Unless you're a person who shuns social media, you've probably been hearing a lot about "fake news" lately. The conversation about what makes up reliable sources of information is one that is long overdue, and interestingly enough, is directly tied to libraries and the foundation behind them: Information Science. Want to learn more about how to distinguish "real" from "fake" news? Read on, and we'll take you through the steps of what we call Information Literacy: 101!
So, what is information anyway? Information can be any accumulation of data, facts, or answers to questions. It can come in many forms, from text, to print, to photo, to video. It can be arranged (or not) and presented in many different ways. There might be finding aids that help you pinpoint what you're looking for.
And information literacy is the ability to find, evaluate, and effectively use the information you need in your daily life.
Sounds pretty simple, but information is a tricky thing. In our current world, there's a ton of information - information overload, in fact. So even finding information can be a challenge sometimes. Google is great, but do you really need 4,000,000,000 results, of varying helpfulness and quality? Notsomuch. How do you find the one piece of information you need and make sure it's good stuff? Let's break it down into three steps.
Step 1: Identify the Information you need.
For our purposes, let's just say we're looking for information about the day's news and events as our example. Before you even start, ask yourself "how much information do I personally need on this subject?" Do you need a quick summary of the issue because you're pressed for time? Would you prefer an in-depth analysis of each topic? Are you willing to go out and search for it yourself, or would you prefer it was delivered to you in your social media feed? Once you know the answer to these questions, you can move on to step two.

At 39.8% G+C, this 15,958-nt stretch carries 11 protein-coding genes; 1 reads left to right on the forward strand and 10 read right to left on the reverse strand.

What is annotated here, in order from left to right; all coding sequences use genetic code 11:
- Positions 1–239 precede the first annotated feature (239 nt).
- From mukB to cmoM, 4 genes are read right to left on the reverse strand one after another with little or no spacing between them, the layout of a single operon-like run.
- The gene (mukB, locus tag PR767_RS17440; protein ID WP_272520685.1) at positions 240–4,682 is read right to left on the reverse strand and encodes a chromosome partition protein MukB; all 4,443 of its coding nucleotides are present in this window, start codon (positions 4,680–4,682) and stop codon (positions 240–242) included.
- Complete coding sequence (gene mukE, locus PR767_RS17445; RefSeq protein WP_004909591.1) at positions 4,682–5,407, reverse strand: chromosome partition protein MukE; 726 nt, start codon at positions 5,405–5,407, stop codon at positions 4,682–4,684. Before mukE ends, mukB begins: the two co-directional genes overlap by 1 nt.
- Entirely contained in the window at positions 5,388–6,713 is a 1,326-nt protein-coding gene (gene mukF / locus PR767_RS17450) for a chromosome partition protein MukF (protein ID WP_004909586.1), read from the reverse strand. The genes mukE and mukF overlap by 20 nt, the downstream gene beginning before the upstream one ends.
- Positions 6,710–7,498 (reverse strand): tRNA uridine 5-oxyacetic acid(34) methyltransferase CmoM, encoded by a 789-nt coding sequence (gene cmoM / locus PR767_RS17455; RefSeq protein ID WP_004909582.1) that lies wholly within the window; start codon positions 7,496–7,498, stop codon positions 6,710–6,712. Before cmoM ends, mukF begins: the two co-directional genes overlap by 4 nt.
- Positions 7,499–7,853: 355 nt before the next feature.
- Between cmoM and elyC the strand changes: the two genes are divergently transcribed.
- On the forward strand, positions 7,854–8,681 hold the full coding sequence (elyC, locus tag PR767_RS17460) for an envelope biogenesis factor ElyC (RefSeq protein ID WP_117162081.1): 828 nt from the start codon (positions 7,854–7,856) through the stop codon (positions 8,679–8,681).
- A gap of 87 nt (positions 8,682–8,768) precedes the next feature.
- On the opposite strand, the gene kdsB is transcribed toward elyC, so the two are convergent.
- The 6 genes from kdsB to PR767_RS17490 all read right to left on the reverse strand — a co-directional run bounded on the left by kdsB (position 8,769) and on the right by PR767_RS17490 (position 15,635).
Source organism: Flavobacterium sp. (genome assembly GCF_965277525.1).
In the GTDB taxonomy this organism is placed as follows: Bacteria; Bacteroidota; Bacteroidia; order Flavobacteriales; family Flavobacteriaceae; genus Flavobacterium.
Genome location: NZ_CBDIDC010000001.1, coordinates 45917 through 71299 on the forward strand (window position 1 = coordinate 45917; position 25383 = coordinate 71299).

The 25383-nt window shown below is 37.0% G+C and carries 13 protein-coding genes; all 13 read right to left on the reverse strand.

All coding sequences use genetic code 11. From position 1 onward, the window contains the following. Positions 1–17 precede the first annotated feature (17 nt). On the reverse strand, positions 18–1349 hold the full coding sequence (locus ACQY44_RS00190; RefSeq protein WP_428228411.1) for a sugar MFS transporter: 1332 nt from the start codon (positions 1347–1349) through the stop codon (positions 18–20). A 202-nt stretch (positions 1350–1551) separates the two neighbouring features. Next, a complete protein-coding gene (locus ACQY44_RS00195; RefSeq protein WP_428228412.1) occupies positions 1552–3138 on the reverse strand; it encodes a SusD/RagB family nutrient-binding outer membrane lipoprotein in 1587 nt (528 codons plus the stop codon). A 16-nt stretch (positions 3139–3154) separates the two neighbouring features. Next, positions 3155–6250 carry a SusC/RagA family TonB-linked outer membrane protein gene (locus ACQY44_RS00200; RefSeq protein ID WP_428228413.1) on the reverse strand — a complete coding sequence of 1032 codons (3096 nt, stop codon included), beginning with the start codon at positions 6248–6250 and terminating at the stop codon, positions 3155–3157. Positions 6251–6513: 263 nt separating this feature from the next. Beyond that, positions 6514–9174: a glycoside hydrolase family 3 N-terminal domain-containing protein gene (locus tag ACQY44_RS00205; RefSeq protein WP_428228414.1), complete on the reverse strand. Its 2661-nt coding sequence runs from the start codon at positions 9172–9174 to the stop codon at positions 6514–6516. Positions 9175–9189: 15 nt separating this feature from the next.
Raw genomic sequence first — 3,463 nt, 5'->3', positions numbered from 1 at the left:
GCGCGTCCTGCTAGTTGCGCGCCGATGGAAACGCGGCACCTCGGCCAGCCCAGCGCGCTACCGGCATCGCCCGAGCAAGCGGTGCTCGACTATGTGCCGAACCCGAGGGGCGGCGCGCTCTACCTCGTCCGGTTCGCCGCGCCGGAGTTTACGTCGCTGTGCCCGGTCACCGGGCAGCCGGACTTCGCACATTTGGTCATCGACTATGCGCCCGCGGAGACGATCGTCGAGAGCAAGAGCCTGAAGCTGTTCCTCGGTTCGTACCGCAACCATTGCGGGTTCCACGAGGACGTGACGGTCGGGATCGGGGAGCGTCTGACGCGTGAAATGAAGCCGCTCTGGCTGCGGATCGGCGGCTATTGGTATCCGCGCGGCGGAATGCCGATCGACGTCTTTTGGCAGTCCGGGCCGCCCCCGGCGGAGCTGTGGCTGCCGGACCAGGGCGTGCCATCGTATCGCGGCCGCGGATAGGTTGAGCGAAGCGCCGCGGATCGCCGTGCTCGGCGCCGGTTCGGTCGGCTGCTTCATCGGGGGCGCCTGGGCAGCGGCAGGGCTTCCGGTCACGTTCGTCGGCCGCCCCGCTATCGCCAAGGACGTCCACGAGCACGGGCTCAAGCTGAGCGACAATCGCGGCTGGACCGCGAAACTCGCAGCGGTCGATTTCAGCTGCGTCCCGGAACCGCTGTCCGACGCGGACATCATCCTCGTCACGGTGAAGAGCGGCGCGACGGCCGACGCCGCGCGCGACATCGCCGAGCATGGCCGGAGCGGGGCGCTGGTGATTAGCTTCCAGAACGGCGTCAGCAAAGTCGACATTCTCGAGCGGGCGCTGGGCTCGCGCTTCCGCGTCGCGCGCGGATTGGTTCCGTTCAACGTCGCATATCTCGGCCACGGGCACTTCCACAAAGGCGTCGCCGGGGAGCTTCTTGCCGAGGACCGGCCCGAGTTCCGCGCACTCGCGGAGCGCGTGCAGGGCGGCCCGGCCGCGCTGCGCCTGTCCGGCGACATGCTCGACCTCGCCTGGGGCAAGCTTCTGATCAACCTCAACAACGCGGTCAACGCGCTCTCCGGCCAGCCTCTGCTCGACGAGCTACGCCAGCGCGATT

Step 2: Find the Information.
Let's assume you're a busy person, and you prefer to get your news from social media, trusting that your network will alert you to anything you may have an interest in hearing about. Let's face it - there is too much happening every day for anyone to commit to knowing about all of it. It's reasonable that you limit the amount of information you chose to receive in this manner. So let's say you're going to find your information by reading your news feed on Facebook, which has a mix of articles from different sources (news websites, blogs, and links from unknown sources shared by your friends or featured in paid sponsored Facebook posts).
Step 3: Evaluate the Information.
This is a critical and often-skipped step! How do you evaluate your information? Here is a checklist you can follow to see if the information is something you can trust:
- Shady Sources
- What does the website look like where the information is posted? Do you have to close or scroll past dozens of ads to read the content? Most websites have ads of one kind or another, because that's how they pay for the costs associated with putting the information online. But if you see a lot of ads, or popup windows, and they're for products that look shady or not well known, then that may be a signal of less credibility. Legitimate sites don't work with disreputable merchants. If the site has one, check its "About" page to find out more about their methods and mission.
- If It Sounds Unbelievable, It Probably Is
- Take a look at some of the other stories on the site. Do they look sensationalized? Is there a lot of focus on things that could not possibly happen? If so, this site may not be a credible source.